Radio light comes in a rainbow of colors. We see these colors with radio bands, and each band has a story to tell about the universe.
Radio astronomers view the universe in several ranges of wavelengths we call bands. The Very Large Array (VLA) uses wavelengths ranging from 4 meters to less than a centimeter. The Atacama Large Millimeter/submillimeter Array (ALMA) uses radio bands ranging from a couple of centimeters to a third of a millimeter. But why do radio telescopes use such a wide range of wavelengths? The answer lies in the many ways that objects emit radio light, and how this light interacts with the gas and dust of interstellar space.
Long radio wavelengths, such as those seen by the VLA’s Band 4, are typically produced by ionized gas. It lets us see where hot plasma is located in our galaxy. These long wavelengths are also useful because most neutral gas is transparent at these wavelengths. This means very little of this light is absorbed as it travels through space. Shorter wavelengths of light are often emitted by particular atoms or molecules. One of the most important of these is the 21-centimeter line, which is emitted by neutral hydrogen. This wavelength is one of the best ways to observe the distribution of matter in a galaxy since hydrogen is by far the most abundant element in the universe.
Wavelengths in the 10-cm to 20-cm range are particularly good for radio sky surveys, such as the VLA Sky Survey (VLASS). Radio galaxies are particularly bright in this range as are the jets emitted by supermassive black holes. By scanning the sky at these wavelengths, VLASS has captured images of nearly 10 million radio sources.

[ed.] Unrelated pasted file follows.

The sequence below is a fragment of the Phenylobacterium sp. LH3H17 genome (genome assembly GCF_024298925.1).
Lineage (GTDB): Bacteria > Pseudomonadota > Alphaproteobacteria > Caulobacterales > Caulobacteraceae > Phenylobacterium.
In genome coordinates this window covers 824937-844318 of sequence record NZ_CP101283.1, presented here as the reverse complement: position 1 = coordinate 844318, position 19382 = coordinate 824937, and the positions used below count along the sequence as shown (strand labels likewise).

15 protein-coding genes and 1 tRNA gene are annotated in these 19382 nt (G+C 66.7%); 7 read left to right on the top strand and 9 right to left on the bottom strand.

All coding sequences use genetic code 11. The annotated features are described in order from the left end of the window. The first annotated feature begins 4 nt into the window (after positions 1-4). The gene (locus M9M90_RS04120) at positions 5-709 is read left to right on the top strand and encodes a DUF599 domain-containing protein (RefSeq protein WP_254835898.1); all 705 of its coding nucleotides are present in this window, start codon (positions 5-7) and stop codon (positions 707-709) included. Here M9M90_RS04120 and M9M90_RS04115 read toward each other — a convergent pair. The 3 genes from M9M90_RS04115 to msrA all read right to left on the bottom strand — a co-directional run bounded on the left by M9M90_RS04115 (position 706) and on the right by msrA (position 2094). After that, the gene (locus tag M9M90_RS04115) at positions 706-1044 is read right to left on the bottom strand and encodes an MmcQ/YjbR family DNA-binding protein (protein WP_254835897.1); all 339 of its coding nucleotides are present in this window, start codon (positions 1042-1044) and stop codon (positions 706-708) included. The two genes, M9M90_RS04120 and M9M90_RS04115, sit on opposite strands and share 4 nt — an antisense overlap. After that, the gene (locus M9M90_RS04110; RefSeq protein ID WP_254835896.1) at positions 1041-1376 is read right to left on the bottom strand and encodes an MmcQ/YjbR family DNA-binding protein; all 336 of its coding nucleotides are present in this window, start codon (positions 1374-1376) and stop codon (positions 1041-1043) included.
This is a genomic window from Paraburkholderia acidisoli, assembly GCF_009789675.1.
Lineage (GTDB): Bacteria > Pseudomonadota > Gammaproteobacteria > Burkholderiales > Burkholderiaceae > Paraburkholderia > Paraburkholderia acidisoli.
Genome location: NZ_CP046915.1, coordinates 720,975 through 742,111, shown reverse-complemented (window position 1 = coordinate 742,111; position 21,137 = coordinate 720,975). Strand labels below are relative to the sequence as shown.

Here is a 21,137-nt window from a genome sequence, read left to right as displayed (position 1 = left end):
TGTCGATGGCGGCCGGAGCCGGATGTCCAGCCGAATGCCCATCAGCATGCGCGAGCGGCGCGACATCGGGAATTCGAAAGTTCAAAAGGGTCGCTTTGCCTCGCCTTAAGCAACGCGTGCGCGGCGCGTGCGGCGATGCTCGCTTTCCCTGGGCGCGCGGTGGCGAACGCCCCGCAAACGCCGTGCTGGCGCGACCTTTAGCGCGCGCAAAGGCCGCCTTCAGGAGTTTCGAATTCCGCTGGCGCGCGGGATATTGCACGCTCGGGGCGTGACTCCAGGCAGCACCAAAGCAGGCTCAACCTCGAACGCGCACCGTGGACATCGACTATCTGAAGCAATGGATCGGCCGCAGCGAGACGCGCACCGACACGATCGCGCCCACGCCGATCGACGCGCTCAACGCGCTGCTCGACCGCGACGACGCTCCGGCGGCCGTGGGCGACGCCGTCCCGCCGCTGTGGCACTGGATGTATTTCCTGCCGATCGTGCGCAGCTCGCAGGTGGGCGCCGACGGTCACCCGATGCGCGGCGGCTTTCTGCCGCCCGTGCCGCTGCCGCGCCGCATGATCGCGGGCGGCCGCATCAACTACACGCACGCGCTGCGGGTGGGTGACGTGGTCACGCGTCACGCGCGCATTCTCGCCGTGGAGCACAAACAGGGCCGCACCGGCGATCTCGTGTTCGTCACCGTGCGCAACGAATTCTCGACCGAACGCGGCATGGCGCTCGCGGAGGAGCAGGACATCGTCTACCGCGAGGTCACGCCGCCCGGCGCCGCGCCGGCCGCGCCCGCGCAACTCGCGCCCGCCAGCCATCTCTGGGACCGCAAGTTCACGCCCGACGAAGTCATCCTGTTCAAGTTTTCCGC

Light with wavelengths of a centimeter or two is often emitted through a process known as synchrotron radiation. When electrons speed through a strong magnetic field, the magnetic field forces them to move in tight spirals along the magnetic field lines. Because of this, they emit radio light. Synchrotron radiation is particularly useful at mapping the magnetic fields near black holes. Another process that emits light in this range is known as a maser or microwave laser. We’re most familiar with simple laser pointers that emit coherent red light, but in interstellar space pockets of water can emit coherent light with a wavelength of 1.3 centimeters. Since these water masers emit a very specific wavelength of light, they can be used to measure the rate at which the universe expands.
Radio wavelengths on the order of a millimeter are particularly useful for studying cold gas and dust. Dust grains in interstellar space emit light with wavelengths on the order of their size, and since much of this dust is about a millimeter in size, that’s the wavelength where they emit the most light. These short wavelengths can be difficult to observe, in part because our atmosphere absorbs much of the light at these wavelengths. But they are also vitally important for the study of young planetary systems. ALMA has been able to capture disks of gas and dust around young stars and has even seen how gaps form within these disks as young planets begin to form. It is revolutionizing our understanding of how exoplanets form.
But perhaps one of the more interesting radio bands is ALMA’s Band 6, which captures light with wavelengths from 1.1 – 1.4 mm. It has been used to study how red giant stars generate heat, and the distribution of molecules in planetary nebulae. But it was also used to create one of the most powerful radio images of recent years, that of the supermassive black hole in the heart of galaxy M87. Band 6 receivers were used on radio telescopes across the world as part of the Event Horizon Telescope (EHT), and the data they gathered was combined to create the first direct image of a black hole.
Radio light is invisible to our eyes, so it’s easy to think of all radio light as the same. But radio is filled with colors, just as the colors of visible light we can see, and radio astronomy is at its most powerful when we use all the colors of its rainbow.